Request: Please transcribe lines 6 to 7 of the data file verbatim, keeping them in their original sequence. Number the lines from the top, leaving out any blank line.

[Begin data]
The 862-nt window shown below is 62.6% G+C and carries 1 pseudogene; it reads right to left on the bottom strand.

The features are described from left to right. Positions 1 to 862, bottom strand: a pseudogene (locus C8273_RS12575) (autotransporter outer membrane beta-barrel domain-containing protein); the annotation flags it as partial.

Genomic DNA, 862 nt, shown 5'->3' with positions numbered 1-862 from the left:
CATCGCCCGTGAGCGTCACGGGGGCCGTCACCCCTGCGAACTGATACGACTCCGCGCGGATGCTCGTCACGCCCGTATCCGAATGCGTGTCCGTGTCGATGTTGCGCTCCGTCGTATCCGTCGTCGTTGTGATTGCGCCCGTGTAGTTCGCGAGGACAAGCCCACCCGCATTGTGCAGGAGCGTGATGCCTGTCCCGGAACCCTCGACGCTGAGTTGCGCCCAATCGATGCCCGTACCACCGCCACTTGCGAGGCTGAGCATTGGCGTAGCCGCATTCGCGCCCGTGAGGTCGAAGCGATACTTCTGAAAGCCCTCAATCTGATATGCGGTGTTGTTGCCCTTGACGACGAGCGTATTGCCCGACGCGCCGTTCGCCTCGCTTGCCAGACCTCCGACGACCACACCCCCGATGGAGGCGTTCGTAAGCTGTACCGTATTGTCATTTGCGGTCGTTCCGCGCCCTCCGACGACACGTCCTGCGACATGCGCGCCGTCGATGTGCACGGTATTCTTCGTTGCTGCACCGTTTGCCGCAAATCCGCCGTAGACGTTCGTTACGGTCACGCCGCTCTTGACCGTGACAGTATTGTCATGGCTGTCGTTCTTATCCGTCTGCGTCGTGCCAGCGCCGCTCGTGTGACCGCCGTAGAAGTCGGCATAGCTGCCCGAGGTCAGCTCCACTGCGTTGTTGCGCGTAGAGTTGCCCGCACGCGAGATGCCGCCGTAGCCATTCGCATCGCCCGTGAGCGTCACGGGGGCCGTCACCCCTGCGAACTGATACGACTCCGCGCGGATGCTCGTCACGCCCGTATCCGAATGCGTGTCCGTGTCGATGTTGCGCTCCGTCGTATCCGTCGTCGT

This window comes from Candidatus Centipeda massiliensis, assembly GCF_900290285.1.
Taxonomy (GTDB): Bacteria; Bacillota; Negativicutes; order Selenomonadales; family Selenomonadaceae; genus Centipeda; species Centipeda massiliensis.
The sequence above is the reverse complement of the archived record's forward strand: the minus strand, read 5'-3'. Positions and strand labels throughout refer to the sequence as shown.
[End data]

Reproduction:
Taxonomy (GTDB): Bacteria; Bacillota; Negativicutes; order Selenomonadales; family Selenomonadaceae; genus Centipeda; species Centipeda massiliensis.
The sequence above is the reverse complement of the archived record's forward strand: the minus strand, read 5'-3'. Positions and strand labels throughout refer to the sequence as shown.